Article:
Assessments should follow a sequence that begins with the establishment of reliable, working alliances with significant individuals in the child's life. These individuals hold important information about the child and his or her capabilities. To create a reliable alliance with parents, the development of mutual trust and respect is necessary, as are sensitive listening skills, responsivity to requests and concerns, openness to the family's interpretations, and honesty in interactions.
Mutual respect for the family involves understanding the family's strengths, challenges, and problem-solving strategies. Remember, the goals for assessment are to obtain useful and accurate information about the child and the child's environment in order to find or create the most optimal situation for enhancing the child's development. The sequence of assessment begins with the family, moves through multiple means of data collection, and results in the creation of plans of action.
PRINCIPLE 4. The child's relationship and interactions with his or her most trusted caregiver should form the cornerstone of an assessment.
These interactions form the foundation of the child's ability to organize and respond to his or her world. Parents are usually more skilled at reading and responding to their child's cues than even the most sensitive professionals. However, when the relationship between parent and child is strained and there is not a substitute relationship, the long-term consequences for the child can be very negative. It is critical to learn from the parent about successful interventions, and often this can come from observations of interactions between the child and the parent.
It is critical to think about the level of involvement in the intervention process that is most beneficial for the family. Some families may choose to have a very active role. Other families are so overwhelmed by their own needs and their child's demands that additional roles cannot easily be assumed and may be a burden. It will be critical as professionals that we recognize that we need to be respectful of different styles of interactions.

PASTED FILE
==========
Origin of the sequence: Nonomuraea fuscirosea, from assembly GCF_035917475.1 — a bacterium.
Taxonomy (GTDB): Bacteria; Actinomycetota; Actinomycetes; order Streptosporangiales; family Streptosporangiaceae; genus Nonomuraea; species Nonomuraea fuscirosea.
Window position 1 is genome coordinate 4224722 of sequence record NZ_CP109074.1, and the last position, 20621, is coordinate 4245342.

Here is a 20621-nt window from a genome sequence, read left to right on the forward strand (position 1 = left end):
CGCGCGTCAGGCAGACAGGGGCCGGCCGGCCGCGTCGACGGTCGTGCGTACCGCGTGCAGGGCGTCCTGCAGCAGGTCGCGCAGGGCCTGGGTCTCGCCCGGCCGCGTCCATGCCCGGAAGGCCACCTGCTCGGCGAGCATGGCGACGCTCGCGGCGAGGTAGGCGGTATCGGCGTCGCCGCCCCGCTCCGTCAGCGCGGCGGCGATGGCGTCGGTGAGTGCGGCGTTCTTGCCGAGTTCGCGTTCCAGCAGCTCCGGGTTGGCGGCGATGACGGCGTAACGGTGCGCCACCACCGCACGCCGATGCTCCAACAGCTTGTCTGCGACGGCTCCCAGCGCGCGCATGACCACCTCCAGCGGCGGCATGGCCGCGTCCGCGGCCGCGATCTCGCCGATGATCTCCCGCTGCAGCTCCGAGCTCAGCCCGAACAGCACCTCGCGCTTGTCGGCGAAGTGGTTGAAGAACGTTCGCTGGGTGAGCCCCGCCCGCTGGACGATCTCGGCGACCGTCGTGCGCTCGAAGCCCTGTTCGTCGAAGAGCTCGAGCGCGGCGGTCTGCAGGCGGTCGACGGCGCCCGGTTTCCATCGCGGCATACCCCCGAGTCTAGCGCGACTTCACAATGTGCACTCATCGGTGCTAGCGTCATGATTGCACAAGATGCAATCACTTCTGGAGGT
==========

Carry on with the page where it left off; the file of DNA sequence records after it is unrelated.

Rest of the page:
PRINCIPLE 5. An understanding of sequences and timetables in typical development is essential as a framework for the interpretation of developmental differences among young children.
One needs to know growth and developmental milestones. To become an effective teacher of young children, one needs to have knowledge of typical and atypical developmental stages. Likewise, to be able to assess children with validity, one needs to have knowledge of child development.
In addition to knowledge of developmental stages and milestones, those assessing young children or using assessments must also think about cultural influences on development. How the culture affects children's opportunities for learning, and how these affect developmental milestones, must be understood.